TRIP THREE: 90-100 MILES
The Calvin Coolidge Homestead in Plymouth, the Black River Academy in Ludlow, the Crowley Cheese Factory in Healdville,
the New England Maple Museum in Pittsford, and the Pico and Killington Ski areas are all on this circuit.
Driving west on Rt. 4 out of Woodstock you will pass the Lincoln Covered Bridge, built in 1877, on the left. In
the village of Bridgewater, the old woolen mill is beautifully restored. The restored Southgate House, built in
1779, serves as the town's library and municipal building. Two miles beyond Bridgewater, at Bridgewater Corners,
turn left on Rt. 100A. The Coolidge State Forest soon comes into view, and a few miles later you will arrive at
the tiny village of Plymouth, birthplace and ancestral home of Calvin Coolidge, and now a National Historic District.
President Harding died in San Francisco at 7:30 pm on August 2,1923. There being no phone in the Coolidge Homestead,
where the Vice President was vacationing, the news was carried to Plymouth by the husband of the telephone operator
in Bridgewater. There just across the street from the house where he was born, the oath of office was administered
by his father to the 30th President of the United States in the early hours of August 3rd.
The Coolidge Homestead, furnished, as it was then, Coolidge's birthplace across the road, the Church and the Farmer's
Museum are all open to the public. Meals are served at the Wilder House. The Plymouth Cheese Company is open for
business and offers tours and demonstrations of cheese making. President Coolidge is buried in the village cemetery.
Back on Rt. l00A, continue on down the hill to Plymouth Union where the road meets Rt. 100. Turns left and go eight
miles through country dotted with farms, sugarhouses and inns, with a lovely string of lakes on the left along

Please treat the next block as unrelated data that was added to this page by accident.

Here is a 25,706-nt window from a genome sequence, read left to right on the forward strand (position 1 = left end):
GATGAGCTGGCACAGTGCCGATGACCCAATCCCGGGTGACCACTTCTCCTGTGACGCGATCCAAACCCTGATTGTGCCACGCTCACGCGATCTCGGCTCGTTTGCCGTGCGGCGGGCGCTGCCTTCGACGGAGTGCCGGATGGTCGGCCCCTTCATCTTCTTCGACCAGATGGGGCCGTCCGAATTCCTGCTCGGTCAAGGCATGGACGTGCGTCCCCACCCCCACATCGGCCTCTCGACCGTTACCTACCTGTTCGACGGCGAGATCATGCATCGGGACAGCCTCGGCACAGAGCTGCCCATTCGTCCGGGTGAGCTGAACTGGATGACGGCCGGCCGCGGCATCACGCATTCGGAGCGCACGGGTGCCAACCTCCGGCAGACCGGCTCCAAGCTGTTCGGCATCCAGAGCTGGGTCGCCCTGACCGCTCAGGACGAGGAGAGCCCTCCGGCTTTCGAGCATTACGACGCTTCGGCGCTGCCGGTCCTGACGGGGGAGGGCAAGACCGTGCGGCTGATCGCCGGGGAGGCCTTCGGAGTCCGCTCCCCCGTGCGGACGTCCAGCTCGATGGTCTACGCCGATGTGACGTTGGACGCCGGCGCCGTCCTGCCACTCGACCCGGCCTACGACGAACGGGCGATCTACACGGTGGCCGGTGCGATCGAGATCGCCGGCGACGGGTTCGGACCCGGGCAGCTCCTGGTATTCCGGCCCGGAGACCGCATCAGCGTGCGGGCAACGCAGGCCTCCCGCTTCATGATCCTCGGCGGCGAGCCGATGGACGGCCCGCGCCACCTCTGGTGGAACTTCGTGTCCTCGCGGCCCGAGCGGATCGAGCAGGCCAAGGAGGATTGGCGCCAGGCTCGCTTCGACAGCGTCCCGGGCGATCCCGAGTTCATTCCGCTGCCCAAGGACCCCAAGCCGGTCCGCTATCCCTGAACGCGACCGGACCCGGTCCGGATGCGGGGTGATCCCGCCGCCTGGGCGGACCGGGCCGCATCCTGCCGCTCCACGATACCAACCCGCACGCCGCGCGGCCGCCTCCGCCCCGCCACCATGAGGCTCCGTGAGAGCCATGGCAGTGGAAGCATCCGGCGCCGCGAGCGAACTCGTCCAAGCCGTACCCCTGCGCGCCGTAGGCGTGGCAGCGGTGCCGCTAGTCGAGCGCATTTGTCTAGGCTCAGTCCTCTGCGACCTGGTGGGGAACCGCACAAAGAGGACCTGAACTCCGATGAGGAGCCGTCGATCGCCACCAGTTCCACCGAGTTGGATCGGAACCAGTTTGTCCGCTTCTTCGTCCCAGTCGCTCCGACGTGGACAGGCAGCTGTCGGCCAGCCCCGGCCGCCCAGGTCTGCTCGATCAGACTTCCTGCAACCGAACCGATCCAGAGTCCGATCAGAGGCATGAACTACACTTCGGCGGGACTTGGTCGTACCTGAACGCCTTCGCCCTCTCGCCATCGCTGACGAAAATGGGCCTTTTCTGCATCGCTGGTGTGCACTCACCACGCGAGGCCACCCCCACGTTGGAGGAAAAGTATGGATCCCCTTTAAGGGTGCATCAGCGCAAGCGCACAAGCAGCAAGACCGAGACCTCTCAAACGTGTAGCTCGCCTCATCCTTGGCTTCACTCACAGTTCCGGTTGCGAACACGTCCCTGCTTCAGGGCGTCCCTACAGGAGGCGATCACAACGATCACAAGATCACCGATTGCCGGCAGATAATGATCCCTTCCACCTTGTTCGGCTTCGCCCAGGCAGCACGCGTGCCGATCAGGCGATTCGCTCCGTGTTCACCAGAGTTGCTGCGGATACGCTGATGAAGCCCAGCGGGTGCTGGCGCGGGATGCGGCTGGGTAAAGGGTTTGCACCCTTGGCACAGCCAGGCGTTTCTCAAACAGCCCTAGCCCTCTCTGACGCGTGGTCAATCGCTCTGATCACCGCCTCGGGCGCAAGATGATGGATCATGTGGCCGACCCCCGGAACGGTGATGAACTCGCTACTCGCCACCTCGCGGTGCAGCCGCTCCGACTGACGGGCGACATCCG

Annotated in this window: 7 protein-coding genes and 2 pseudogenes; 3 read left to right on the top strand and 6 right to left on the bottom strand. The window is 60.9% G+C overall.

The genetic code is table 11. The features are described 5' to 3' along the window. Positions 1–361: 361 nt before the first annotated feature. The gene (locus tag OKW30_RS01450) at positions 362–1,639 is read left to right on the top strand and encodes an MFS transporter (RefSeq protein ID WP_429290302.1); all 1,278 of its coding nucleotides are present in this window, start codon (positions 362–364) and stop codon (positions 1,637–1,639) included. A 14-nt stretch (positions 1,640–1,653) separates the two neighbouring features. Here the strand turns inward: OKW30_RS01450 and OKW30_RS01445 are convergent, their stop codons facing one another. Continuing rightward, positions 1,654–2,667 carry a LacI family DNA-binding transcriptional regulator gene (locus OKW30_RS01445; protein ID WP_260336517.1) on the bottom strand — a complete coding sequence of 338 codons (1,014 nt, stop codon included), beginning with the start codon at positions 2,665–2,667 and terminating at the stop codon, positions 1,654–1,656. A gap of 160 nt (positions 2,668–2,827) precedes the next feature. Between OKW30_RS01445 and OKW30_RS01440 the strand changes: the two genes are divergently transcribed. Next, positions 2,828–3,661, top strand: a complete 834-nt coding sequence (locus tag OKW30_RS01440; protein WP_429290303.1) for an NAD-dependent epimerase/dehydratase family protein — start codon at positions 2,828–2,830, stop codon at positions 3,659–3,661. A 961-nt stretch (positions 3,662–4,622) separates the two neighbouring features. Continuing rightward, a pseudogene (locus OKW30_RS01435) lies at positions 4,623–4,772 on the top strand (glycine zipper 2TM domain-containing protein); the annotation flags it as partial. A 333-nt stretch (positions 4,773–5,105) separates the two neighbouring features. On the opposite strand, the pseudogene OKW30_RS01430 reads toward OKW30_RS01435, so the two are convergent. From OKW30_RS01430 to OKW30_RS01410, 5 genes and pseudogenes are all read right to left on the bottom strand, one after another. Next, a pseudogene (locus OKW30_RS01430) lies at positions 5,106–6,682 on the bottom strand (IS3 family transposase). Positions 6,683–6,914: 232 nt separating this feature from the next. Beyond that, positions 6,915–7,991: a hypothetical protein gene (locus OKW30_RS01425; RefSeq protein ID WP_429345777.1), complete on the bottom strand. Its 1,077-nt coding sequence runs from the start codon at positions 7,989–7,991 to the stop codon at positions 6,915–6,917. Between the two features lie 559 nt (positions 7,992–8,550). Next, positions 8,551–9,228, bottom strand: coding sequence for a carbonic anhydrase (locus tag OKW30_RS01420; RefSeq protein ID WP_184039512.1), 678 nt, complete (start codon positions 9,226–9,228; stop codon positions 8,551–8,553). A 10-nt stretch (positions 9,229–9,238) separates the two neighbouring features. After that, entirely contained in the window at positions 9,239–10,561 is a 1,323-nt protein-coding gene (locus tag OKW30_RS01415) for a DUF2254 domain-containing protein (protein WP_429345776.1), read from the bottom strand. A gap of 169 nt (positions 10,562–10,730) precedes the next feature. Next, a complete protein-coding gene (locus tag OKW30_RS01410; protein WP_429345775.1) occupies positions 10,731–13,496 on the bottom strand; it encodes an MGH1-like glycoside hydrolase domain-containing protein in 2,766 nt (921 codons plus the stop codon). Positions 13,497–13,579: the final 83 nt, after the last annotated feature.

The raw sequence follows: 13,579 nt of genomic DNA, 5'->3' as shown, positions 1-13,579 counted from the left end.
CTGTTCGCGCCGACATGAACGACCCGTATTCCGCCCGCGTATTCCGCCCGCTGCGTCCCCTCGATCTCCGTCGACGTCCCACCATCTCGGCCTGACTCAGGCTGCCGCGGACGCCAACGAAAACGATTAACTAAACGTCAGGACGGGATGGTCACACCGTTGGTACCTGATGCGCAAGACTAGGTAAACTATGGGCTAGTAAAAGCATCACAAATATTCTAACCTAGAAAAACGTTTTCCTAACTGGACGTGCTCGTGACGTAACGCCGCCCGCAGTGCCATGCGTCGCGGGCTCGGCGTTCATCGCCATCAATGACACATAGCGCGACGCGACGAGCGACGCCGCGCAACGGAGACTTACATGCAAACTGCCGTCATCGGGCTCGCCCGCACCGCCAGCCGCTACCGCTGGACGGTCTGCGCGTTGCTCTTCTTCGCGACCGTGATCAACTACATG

the road. Upon reaching Rt. 103 you may turn left into Ludlow and seek out the Black River Academy Historical Society
building, where young 53
Calvin Coolidge attended school. Returning back up Rt. 103 you will see lovely vistas, as this is one of the highest
roads in this part of the state.
Some four miles from Ludlow, just past the Crowley Cheese Store, a dirt road leads
to the Cheese Factory at Healdville, in continuous operation since 1824. Returning to Rt. 103, continue through
the village of East Wallingford to Cuttingsville, which boasts an unusual mausoleum in the cemetery. Consider a
side trip to the much-photographed Shrewsbury Community Church in Cuttingsville.
Proceed to Rutland via Rt. 103 and Rt. 7, continuing on to Proctor via Rt. 7 and Rt. 3. Here is the Vermont Marble
Company and the site of the largest marble display in the world. The exhibit includes a hall of Presidents and
a marble replica of daVinci's "Last Supper." Also in this area are the New England Maple Museum, which
details the history and methods of making ample syrup and other maple products, and Wilson Castle, an authentic
19th century architectural masterpiece.
Return to Rutland and pick up Rt. 4 East. You will find yourself climbing steadily. Just before reaching Sherburne
Pass at 2200 feet, you will see the Pico Ski Area on your right, with skiing in the winter and an Alpine Slide
in the summer. There is a 2.5-mile hiking trail from the pass to the summit of Pico, with its rewarding view.
Over the Pass Rt. 4 drops down to the intersection of Rt. 100 and Rt4. An access road to the right takes you to
the Killington Ski area, where summer activities include running races, golf, horse shows, Summer Theater, and
chairlift rides to the summit. Back on Rt. 4 turn right towards Woodstock. After just a few miles, the Killington
Gondola offers during foliage a 3.5-mile trip to the summit of the mountain where there is a restaurant and spectacular
views. Vermont was named by an awed early climber on the summit of Killington, and he, of course, didn't have the
benefit of a gondola to get there.
Back on Rt. 4, the trip continues along the Ottauquechee River Valley to Bridgewater and on to Woodstock.